ASCO 2022: Latest developments in mHSPC and mCRPC

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Published: 6 Jun 2022
Views: 3323
Prof Heather Payne, Prof Kim Chi, Prof Laura-Maria Krabbe and Prof Kurt Miller

Prof Heather Payne (University College Hospital, London, UK), Prof Kim Chi (Vancouver Prostate Centre, Vancouver, Canada), Prof Laura-Maria Krabbe (University of Muenster Medical Center, Muenster, Germany) and Prof Kurt Miller (Charité - Universitätsmedizin Berlin, Berlin, Germany) discuss the latest developments in mHSPC and mCRPC. Prof Payne initially introduces doublet and triplet therapy in mHSPC.

Prof Krabbe discusses the updates from ENAZMET study and compares the results to other triplet therapy studies. Prof Miller discusses the results from the VISION trial and explains the updates on TheraP.

Prof Krabbe and Prof Chi also comment on radioligand therapy options.

Prof Chi gives an overview of the MAGNITUDE study and discusses the gene-by-gene analysis in the MAGNITUDE study of niraparib with abiraterone acetate and prednisone in patients with metastatic castration-resistant prostate cancer (mCRPC) and homologous recombination repair (HRR) gene alterations.

He also talks about the results of HRQOL and pain outcomes in MAGNITUDE. The panel concludes by giving their final comments on the topic.

Updates from ENZAMET study
Results from the VISION trial
Results of the TheraP trial
Overview of the MAGNITUDE study
Results of HRQOL in the MAGNITUDE study



This programme is supported by an unrestricted educational grant from Janssen.

HP: Hello and thank you so much for joining us for this ecancer expert round table discussion on

some of the latest data from ASCO looking at metastatic hormone sensitive prostate cancer

and metastatic castration resistant prostate cancer. My name is Heather Payne, I’m a clinical

oncologist from London and this data is pretty hot off the press. To guide us through our

discussions today we have an expert panel who I’m going to ask to introduce themselves to



KC: Hi, I’m Dr Kim Chi, I’m a medical oncologist from Vancouver, Canada.


LK: Hi, I’m Laura Krabbe, I’m a urologist from Muenster, Germany.


KM: Hi, I’m Kurt Miller, I’m a urologist from Berlin Germany.


HP: Thank you very much. Now, once again we’ve had some really good data coming out of ASCO

and to start with we’re going to think about metastatic hormone sensitive prostate cancer. Now

this has been an area of huge development over the last few years. For decades we treated

men with ADT and added in other drugs at recurrence when they developed resistance. Then

we had doublet treatment – docetaxel, the androgen receptor targeted agents, which showed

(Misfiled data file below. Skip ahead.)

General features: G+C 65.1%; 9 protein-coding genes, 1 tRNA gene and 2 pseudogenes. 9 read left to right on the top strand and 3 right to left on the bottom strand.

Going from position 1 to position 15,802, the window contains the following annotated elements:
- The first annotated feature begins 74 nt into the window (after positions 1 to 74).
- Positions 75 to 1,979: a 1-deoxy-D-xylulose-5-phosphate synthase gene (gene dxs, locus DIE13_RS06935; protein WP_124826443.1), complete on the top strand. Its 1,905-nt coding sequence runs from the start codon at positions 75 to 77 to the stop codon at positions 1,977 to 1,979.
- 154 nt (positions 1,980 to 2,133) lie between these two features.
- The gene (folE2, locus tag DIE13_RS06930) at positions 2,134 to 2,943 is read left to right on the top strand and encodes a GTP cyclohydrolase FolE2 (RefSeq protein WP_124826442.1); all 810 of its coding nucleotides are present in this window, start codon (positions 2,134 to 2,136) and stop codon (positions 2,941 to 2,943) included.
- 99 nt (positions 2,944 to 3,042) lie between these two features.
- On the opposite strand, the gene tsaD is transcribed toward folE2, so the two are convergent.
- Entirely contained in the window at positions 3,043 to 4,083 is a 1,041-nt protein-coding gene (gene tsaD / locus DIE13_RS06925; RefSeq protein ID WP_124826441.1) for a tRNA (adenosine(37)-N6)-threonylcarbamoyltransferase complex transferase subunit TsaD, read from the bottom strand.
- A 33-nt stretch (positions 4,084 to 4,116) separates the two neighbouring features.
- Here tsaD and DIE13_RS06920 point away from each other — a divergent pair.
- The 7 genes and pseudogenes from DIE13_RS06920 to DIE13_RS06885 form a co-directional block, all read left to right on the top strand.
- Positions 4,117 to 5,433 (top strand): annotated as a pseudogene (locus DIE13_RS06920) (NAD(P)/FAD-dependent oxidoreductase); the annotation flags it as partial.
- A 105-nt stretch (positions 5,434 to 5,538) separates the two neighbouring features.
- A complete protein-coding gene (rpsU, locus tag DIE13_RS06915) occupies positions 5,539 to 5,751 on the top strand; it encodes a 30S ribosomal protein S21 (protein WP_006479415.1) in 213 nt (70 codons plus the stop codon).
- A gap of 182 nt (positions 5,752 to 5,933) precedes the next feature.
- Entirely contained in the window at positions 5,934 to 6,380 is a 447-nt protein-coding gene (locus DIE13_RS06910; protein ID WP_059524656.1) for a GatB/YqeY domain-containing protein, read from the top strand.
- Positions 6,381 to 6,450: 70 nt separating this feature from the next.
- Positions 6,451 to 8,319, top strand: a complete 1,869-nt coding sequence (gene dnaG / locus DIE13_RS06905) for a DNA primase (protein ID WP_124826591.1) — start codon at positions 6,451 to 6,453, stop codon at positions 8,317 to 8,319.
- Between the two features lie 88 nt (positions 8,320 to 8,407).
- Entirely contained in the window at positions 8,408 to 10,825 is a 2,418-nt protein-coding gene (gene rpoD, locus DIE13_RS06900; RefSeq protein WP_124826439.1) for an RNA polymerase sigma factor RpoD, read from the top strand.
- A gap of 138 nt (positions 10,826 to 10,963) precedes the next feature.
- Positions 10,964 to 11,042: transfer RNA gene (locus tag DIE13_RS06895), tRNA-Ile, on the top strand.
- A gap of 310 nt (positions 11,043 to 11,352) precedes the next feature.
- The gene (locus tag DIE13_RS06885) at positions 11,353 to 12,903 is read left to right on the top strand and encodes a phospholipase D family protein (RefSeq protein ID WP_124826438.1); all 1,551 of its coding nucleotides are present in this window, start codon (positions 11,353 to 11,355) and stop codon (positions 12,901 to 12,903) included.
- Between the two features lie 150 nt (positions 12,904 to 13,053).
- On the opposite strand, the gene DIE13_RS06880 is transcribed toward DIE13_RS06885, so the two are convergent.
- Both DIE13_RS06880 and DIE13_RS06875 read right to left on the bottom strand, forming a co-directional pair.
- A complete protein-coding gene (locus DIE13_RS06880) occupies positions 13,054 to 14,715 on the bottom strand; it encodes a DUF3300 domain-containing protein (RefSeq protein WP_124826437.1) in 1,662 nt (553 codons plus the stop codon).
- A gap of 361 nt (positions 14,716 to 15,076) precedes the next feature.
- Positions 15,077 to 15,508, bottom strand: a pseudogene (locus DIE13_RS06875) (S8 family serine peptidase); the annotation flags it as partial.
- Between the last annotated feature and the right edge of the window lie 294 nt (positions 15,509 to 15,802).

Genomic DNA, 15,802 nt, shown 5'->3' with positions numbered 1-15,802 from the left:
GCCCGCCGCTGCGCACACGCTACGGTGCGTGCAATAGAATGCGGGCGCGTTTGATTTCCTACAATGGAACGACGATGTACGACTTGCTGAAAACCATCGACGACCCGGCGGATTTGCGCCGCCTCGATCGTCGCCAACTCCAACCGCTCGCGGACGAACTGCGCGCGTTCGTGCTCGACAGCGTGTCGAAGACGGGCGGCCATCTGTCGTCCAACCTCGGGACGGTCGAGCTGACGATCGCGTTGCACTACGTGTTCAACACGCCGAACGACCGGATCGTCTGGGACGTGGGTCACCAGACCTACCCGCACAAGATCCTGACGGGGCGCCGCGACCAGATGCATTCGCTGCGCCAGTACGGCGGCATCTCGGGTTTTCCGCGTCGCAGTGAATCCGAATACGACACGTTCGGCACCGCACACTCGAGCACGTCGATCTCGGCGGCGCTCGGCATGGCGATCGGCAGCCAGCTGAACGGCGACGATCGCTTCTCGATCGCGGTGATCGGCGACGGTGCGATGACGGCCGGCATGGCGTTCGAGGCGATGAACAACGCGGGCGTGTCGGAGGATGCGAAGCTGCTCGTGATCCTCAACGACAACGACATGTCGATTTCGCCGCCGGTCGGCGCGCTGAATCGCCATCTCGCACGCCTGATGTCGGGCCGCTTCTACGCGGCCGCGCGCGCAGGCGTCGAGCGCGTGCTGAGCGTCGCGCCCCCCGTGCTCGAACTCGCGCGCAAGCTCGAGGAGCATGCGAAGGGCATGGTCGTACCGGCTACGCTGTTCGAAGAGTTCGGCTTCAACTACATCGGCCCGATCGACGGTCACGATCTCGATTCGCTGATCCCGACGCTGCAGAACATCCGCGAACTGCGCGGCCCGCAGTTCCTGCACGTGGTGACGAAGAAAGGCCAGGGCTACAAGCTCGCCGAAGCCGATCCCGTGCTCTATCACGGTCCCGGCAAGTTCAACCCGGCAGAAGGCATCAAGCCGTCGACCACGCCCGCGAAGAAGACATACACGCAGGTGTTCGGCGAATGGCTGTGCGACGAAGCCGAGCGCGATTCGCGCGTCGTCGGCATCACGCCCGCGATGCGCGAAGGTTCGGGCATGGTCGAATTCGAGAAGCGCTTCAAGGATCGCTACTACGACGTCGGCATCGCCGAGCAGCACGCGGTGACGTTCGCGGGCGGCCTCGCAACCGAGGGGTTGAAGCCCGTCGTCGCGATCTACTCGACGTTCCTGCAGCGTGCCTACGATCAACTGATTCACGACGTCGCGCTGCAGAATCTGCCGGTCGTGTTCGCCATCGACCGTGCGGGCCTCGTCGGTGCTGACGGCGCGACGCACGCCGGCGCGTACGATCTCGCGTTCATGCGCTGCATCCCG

huge long-term benefits including overall survival. Now, despite that, real world evidence would

tell us that not every man is even getting doublet treatment when they present with metastatic

hormone sensitive prostate cancer or relapse to that stage. While we were getting our heads

around doublet treatment, we’ve had two studies presented looking at triplet therapy with the

addition of docetaxel and an ARTA to ADT. Now, when these two studies, PEACE-1 and

ARASENS, were developed ADT and docetaxel were standard of care. So in these trials we

haven’t had an ADT and ARTA arm. The community is fairly divided as to who should be

having triple therapy. Now, Laura, we’ve seen today some results from the ENZAMET study

and we’ve all been waiting for the next bit of data. Could you tell us what that showed?


LK: I’d love to, thank you. So the ENZAMET trial is a little bit of a special trial in this space because,

a) it’s an investigator-initiated cooperative trial so it’s not primarily a registration, company-

sponsored trial. And then the second thing is that it did as a control arm have active control. It

was not ADT alone, it was ADT plus a non-steroidal anti-androgen. So that’s a very different

control arm than what we had in other trials, for example. The question of this trial was is

ENZAMET in addition to ADT beneficial, as compared to ADT plus the non-steroidal anti-

androgen of the first generation, if you want to. We have seen data from it with a benefit,

despite the control arm being more active than ADT alone. Now we’ve received data from a

longer follow-up. The follow-up is 68 months which obviously is very mature and the first thing

that we see is that the OS benefit of the addition of enzalutamide is sustained through all this

time. So after five years there’s an OS benefit of 10%, 67% versus 57% for the control arm, so

that is still a very positive trial with a positive signal.


Then there was another speciality to ENZAMET, if you will, because patients were allowed to

receive up to two cycles of docetaxel previously to entering the trial and then from 4-6 cycles on